“[U]nless it is obvious that the terms used in an insurance contract are intended to be used in a technical connotation, we must construe them consistently with the meaning which common speech comports.”  Corriea, 719 A.2d at 1239 (citation and internal quotation marks omitted);  see also Chase, 780 A.2d at 1127.   Ambiguities are not to be created by judicial fiat.   Nationwide insists that the terms of the exclusion are clear, and denies that the particular words on which Ms. Richardson relies are terms of art.   According to Nationwide, Ms. Richardson's argument “begs the question,” and Nationwide inquires:  “[W]hat words could possibly be used to describe the underlying event that would be more plain or less susceptible to the charge that they are ‘terms of art’ than the words of the exclusion?”   This rhetorical question, however, is Nationwide's only direct answer to the analysis in West American, Nautilus and other decisions recognizing these words as terms of art.26

In our view, the similarity between the language of the pollution exclusion and the terminology of environmental statutes, regulations, and judicial decisions is sufficiently striking to render a coincidence improbable.   “Coincidences happen, but an alternative explanation not predicated on happenstance is often the one that has the ring of truth.”  Bahura v. S.E.W. Investors, 754 A.2d 928, 943 (D.C.2000) (citations omitted).   Thus, even assuming, arguendo, that the word “fumes” as used in the exclusion today appears on the surface to be unambiguous, a review of the entire clause and of its history and context suggests that the perceived clarity is superficial, Peoples Drug Stores, 470 A.2d at 754;  that especially at the time of its adoption, the exclusion did not clearly mean what Nationwide now says it means;  and that its language could rationally be read as referring to the kinds of very substantial cleanup costs that insurers were confronting as a result of the enactment of statutes directed at environmental contamination.   In our view, the frequent references to “waste” and to “cleanups,” the enumeration as irritants or contaminants of byproducts of industrial production, and the use of so many environmental terms, together create at least an ambiguity as to the intended meaning of the words used in the pollution exclusion clause.27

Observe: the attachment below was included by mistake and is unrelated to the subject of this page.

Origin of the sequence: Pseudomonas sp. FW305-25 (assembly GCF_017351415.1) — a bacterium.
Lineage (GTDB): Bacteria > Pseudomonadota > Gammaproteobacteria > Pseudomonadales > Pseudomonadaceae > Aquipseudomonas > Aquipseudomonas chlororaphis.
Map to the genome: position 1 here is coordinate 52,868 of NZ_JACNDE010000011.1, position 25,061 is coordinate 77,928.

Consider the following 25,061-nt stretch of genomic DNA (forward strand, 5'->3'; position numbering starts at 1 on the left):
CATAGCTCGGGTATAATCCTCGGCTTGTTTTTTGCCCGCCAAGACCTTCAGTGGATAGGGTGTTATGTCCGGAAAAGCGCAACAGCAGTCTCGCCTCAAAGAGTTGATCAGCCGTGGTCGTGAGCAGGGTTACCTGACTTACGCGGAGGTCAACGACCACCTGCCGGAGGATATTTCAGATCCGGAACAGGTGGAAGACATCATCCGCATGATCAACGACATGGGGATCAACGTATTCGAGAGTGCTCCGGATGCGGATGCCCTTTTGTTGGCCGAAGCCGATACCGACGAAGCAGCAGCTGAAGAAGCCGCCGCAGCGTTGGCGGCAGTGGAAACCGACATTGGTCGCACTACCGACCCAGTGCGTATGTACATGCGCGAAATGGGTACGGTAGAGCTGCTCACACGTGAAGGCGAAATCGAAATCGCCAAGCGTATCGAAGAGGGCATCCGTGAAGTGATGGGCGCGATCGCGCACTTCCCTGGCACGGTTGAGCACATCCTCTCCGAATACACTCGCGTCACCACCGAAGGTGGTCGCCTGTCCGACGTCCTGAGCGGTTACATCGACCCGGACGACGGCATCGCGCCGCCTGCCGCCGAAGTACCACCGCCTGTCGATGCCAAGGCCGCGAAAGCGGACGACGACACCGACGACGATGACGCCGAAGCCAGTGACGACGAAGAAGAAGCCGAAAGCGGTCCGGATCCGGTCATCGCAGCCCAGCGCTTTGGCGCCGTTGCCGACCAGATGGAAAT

D. The need for a limiting principle.

A substantial number of courts, as we have seen, have found the exclusion to be ambiguous by reason of the use therein of industrial and environmental terminology.   But this has not been the sole basis on which ambiguity has been discerned;  many courts have stated that without some limiting principle, the pollution exclusion clause is ambiguous because, if its language is read “literally” in the manner here favored by Nationwide, it leads to results that can fairly be characterized as unreasonable.   Our dissenting colleague argues ingeniously, albeit without citation of any authority dealing with the pollution exclusion, that the position taken by the courts in these cases is unpersuasive.   In challenging the need for an external limiting principle, Judge Glickman presents some interesting arguments not made by Nationwide or by the courts that support Nationwide's position.   See post at pages 351-53.   Nevertheless, the recognition by several federal appellate courts, and by the highest courts of New York and other states, of the necessity for such a limiting principle (with no contrary authority on the precise point at issue) makes these decisions worthy of consideration.

In Pipefitters Welfare Educ. Fund v. Westchester Fire Ins. Co., 976 F.2d 1037, 1043 (7th Cir.1992), the court stated: